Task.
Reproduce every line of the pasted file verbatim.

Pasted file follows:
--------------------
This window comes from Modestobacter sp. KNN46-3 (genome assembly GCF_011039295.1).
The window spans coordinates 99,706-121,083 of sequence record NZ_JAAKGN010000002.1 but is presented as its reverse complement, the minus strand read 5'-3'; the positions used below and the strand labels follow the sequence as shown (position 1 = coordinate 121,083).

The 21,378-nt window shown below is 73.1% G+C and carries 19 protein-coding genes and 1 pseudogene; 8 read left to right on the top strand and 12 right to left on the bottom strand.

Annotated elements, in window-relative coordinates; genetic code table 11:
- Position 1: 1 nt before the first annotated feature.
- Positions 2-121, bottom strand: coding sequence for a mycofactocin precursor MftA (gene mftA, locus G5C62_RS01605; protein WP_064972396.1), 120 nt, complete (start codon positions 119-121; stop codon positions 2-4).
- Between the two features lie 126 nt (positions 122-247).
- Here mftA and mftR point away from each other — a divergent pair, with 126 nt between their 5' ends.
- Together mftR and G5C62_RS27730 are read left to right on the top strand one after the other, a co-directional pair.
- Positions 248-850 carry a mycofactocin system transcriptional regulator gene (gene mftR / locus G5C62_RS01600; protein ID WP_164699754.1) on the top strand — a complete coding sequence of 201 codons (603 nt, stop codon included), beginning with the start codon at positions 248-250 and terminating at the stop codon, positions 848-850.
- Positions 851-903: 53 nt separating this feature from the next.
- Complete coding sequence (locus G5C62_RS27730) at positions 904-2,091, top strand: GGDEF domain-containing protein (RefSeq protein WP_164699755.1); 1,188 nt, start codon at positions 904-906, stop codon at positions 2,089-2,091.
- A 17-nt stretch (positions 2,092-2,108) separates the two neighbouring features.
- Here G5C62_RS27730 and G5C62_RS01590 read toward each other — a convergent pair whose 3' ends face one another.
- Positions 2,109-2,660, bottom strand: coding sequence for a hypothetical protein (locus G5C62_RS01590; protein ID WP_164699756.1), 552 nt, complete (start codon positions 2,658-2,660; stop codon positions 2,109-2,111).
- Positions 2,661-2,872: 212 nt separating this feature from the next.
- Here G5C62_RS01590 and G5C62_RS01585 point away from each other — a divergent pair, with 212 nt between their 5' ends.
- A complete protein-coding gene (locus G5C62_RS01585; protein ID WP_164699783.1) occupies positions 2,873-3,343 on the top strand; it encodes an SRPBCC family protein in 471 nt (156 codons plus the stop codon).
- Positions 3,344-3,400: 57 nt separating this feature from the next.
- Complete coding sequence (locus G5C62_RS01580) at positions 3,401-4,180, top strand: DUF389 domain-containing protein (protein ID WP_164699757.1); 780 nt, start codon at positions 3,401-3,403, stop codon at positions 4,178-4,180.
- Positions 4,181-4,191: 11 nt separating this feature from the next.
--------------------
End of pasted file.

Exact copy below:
This window comes from Modestobacter sp. KNN46-3 (genome assembly GCF_011039295.1).
The window spans coordinates 99,706-121,083 of sequence record NZ_JAAKGN010000002.1 but is presented as its reverse complement, the minus strand read 5'-3'; the positions used below and the strand labels follow the sequence as shown (position 1 = coordinate 121,083).

The 21,378-nt window shown below is 73.1% G+C and carries 19 protein-coding genes and 1 pseudogene; 8 read left to right on the top strand and 12 right to left on the bottom strand.

Annotated elements, in window-relative coordinates; genetic code table 11:
- Position 1: 1 nt before the first annotated feature.
- Positions 2-121, bottom strand: coding sequence for a mycofactocin precursor MftA (gene mftA, locus G5C62_RS01605; protein WP_064972396.1), 120 nt, complete (start codon positions 119-121; stop codon positions 2-4).
- Between the two features lie 126 nt (positions 122-247).
- Here mftA and mftR point away from each other — a divergent pair, with 126 nt between their 5' ends.
- Together mftR and G5C62_RS27730 are read left to right on the top strand one after the other, a co-directional pair.
- Positions 248-850 carry a mycofactocin system transcriptional regulator gene (gene mftR / locus G5C62_RS01600; protein ID WP_164699754.1) on the top strand — a complete coding sequence of 201 codons (603 nt, stop codon included), beginning with the start codon at positions 248-250 and terminating at the stop codon, positions 848-850.
- Positions 851-903: 53 nt separating this feature from the next.
- Complete coding sequence (locus G5C62_RS27730) at positions 904-2,091, top strand: GGDEF domain-containing protein (RefSeq protein WP_164699755.1); 1,188 nt, start codon at positions 904-906, stop codon at positions 2,089-2,091.
- A 17-nt stretch (positions 2,092-2,108) separates the two neighbouring features.
- Here G5C62_RS27730 and G5C62_RS01590 read toward each other — a convergent pair whose 3' ends face one another.
- Positions 2,109-2,660, bottom strand: coding sequence for a hypothetical protein (locus G5C62_RS01590; protein ID WP_164699756.1), 552 nt, complete (start codon positions 2,658-2,660; stop codon positions 2,109-2,111).
- Positions 2,661-2,872: 212 nt separating this feature from the next.
- Here G5C62_RS01590 and G5C62_RS01585 point away from each other — a divergent pair, with 212 nt between their 5' ends.
- A complete protein-coding gene (locus G5C62_RS01585; protein ID WP_164699783.1) occupies positions 2,873-3,343 on the top strand; it encodes an SRPBCC family protein in 471 nt (156 codons plus the stop codon).
- Positions 3,344-3,400: 57 nt separating this feature from the next.
- Complete coding sequence (locus G5C62_RS01580) at positions 3,401-4,180, top strand: DUF389 domain-containing protein (protein ID WP_164699757.1); 780 nt, start codon at positions 3,401-3,403, stop codon at positions 4,178-4,180.
- Positions 4,181-4,191: 11 nt separating this feature from the next.